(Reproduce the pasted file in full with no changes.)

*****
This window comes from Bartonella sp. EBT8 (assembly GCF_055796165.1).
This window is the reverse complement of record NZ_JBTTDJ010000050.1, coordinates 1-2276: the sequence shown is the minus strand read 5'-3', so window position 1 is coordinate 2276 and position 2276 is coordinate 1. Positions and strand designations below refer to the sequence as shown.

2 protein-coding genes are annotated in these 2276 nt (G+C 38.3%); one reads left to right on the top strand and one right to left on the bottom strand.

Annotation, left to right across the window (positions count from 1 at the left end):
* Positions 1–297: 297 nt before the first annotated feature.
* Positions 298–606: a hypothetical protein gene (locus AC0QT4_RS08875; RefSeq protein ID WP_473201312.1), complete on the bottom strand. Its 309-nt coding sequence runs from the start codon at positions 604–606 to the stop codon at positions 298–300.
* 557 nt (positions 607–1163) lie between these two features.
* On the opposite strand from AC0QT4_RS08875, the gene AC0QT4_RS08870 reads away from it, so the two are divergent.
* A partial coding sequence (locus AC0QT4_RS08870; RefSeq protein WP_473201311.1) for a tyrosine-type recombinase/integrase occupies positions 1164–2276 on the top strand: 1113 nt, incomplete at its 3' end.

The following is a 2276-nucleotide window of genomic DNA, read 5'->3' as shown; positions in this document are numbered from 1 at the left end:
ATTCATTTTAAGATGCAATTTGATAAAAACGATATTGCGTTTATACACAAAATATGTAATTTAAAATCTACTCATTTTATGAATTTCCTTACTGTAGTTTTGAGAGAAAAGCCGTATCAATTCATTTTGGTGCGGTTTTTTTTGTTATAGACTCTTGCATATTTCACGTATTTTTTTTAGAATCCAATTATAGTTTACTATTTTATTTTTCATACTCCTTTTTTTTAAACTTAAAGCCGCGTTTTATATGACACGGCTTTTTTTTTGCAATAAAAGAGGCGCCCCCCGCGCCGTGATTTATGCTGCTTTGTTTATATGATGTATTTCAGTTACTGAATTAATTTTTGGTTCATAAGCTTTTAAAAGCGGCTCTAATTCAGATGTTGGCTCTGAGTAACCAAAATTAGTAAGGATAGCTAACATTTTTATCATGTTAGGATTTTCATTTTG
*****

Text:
This window comes from Bartonella sp. EBT8 (assembly GCF_055796165.1).
This window is the reverse complement of record NZ_JBTTDJ010000050.1, coordinates 1-2276: the sequence shown is the minus strand read 5'-3', so window position 1 is coordinate 2276 and position 2276 is coordinate 1. Positions and strand designations below refer to the sequence as shown.

2 protein-coding genes are annotated in these 2276 nt (G+C 38.3%); one reads left to right on the top strand and one right to left on the bottom strand.

Annotation, left to right across the window (positions count from 1 at the left end):
* Positions 1–297: 297 nt before the first annotated feature.
* Positions 298–606: a hypothetical protein gene (locus AC0QT4_RS08875; RefSeq protein ID WP_473201312.1), complete on the bottom strand. Its 309-nt coding sequence runs from the start codon at positions 604–606 to the stop codon at positions 298–300.
* 557 nt (positions 607–1163) lie between these two features.
* On the opposite strand from AC0QT4_RS08875, the gene AC0QT4_RS08870 reads away from it, so the two are divergent.
* A partial coding sequence (locus AC0QT4_RS08870; RefSeq protein WP_473201311.1) for a tyrosine-type recombinase/integrase occupies positions 1164–2276 on the top strand: 1113 nt, incomplete at its 3' end.

The following is a 2276-nucleotide window of genomic DNA, read 5'->3' as shown; positions in this document are numbered from 1 at the left end:
ATTCATTTTAAGATGCAATTTGATAAAAACGATATTGCGTTTATACACAAAATATGTAATTTAAAATCTACTCATTTTATGAATTTCCTTACTGTAGTTTTGAGAGAAAAGCCGTATCAATTCATTTTGGTGCGGTTTTTTTTGTTATAGACTCTTGCATATTTCACGTATTTTTTTTAGAATCCAATTATAGTTTACTATTTTATTTTTCATACTCCTTTTTTTTAAACTTAAAGCCGCGTTTTATATGACACGGCTTTTTTTTTGCAATAAAAGAGGCGCCCCCCGCGCCGTGATTTATGCTGCTTTGTTTATATGATGTATTTCAGTTACTGAATTAATTTTTGGTTCATAAGCTTTTAAAAGCGGCTCTAATTCAGATGTTGGCTCTGAGTAACCAAAATTAGTAAGGATAGCTAACATTTTTATCATGTTAGGATTTTCATTTTG